Tuesday, July 1, 2014

Starting today you'll see changes in the liquor stores.


Ahead of Wine in Grocery Stores Is Food in Wine Stores — Starting Tomorrow

Posted by Lesley Lassiter on Mon, Jun 30, 2014 at 6:28 AM


Mimosa alert: Imagine buying bubbly and orange juice in the same store.
  • Mimosa alert: Imagine buying bubbly and orange juice in the same store.
If the signs outside liquor and wine stores are any indication, I’d say the proprietors are pretty excited about changes in the Tennessee law that regulates what they can sell — changes that begin tomorrow. As state Sen. Bill Ketron says “They’ve never sold a Coca-Cola, they’ve never sold a mixer or cheese or anything else, but it’s a new opportunity for them to knock down that wall and renovate and change their business model.” Though to maintain their license, they must continue to derive at least 65 percent of their revenue from the sale of wine and liquor.
The new statute, popularly known as the wine in grocery stores law, indicates that grocery (and other retail food) stores may start selling wine beginning July 1, 2016 (July 1, 2017, if the retail store is within 500 feet of an existing wine/liquor store). In advance of that change, the law permits wine and liquor stores to sell items previously prohibited starting tomorrow (Tuesday, July 1) in order to give them a better competitive leg to stand on once their monopoly has effectively (legally) ended.

Beginning July 1, 2014, this amendment replaces the present law prohibition against retail package stores selling anything other than wine and liquor with authorization for retail package stores to sell beer and other retail items related to or incidental to the use, consumption, dispensing, or storage of alcoholic beverages, together with merchandise and supplies related to special events or parties.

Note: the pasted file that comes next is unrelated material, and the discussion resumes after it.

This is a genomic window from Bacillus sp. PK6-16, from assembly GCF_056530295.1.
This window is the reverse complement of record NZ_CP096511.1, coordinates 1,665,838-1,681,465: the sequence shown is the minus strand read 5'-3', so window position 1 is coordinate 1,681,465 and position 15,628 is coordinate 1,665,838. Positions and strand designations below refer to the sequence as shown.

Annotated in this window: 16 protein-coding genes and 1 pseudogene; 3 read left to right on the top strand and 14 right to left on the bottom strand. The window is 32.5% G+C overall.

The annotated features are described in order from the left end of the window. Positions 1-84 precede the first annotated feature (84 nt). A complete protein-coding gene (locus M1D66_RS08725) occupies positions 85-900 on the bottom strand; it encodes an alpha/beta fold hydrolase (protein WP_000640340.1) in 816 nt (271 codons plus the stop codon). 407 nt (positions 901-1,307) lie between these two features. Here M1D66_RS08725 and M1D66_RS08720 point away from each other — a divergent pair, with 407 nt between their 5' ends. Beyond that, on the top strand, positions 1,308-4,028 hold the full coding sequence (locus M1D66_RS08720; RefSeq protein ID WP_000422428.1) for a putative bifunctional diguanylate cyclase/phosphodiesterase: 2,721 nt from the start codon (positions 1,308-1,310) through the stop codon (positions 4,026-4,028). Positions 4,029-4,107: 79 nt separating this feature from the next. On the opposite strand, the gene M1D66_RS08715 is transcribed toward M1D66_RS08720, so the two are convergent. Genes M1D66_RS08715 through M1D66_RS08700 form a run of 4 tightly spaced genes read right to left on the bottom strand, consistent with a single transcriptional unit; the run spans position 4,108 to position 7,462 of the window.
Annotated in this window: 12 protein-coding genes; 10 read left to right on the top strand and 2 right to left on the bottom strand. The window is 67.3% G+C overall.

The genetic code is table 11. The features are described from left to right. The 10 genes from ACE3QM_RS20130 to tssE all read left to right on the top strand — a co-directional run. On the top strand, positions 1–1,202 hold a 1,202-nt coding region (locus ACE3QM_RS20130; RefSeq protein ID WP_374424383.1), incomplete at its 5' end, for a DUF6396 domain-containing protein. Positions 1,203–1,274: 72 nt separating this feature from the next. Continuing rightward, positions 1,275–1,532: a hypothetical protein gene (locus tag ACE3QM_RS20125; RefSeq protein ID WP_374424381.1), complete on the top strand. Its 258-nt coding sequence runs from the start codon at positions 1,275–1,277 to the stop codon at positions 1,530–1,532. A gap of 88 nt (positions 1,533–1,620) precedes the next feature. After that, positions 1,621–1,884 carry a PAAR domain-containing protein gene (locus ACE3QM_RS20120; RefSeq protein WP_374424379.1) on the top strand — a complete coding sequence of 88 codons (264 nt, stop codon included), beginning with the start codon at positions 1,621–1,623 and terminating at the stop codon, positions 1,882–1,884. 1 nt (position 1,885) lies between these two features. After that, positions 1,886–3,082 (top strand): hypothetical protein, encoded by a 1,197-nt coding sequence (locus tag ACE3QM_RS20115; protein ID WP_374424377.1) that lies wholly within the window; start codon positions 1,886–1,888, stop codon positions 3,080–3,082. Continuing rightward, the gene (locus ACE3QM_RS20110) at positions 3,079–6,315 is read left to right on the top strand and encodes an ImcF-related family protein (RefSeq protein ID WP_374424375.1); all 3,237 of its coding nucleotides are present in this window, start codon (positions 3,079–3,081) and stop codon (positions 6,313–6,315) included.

In short, “retail package stores” (wine and liquor stores) may now sell not only beer, but other items — including food — that could be used for parties or special events. Kegs! Balloons! Karaoke machines! Chocolate fountains! Crudites! Though I expect it will be mostly limited to beer — particularly low-gravity craft beers — and some specialty items such as wine glasses, decanters and other accessories. I hear from a reliable source that West Meade Wine and Liquor Mart plans to sell gift items as well as specialty groceries from Porter Road Butcher, Bang Candy Company, Leland Riggans cakes, and Corner Market Catering, in their "Pairing Place" section.
This is good news for the folks in the Meades, the Hills, and northern Williamson County, who will no longer have to drive deep into the heart of West Nashville to get their specialty foods (or make multiple stops to do so). I imagine other wine and liquor stores will follow suit if they haven't already.
Other changes in the law affect wineries and beer producers and the ability to sell their products directly (e.g., through tasting or taprooms). Yazoo has announced that they'll be open and happily serving their high-gravity beer, Sue.

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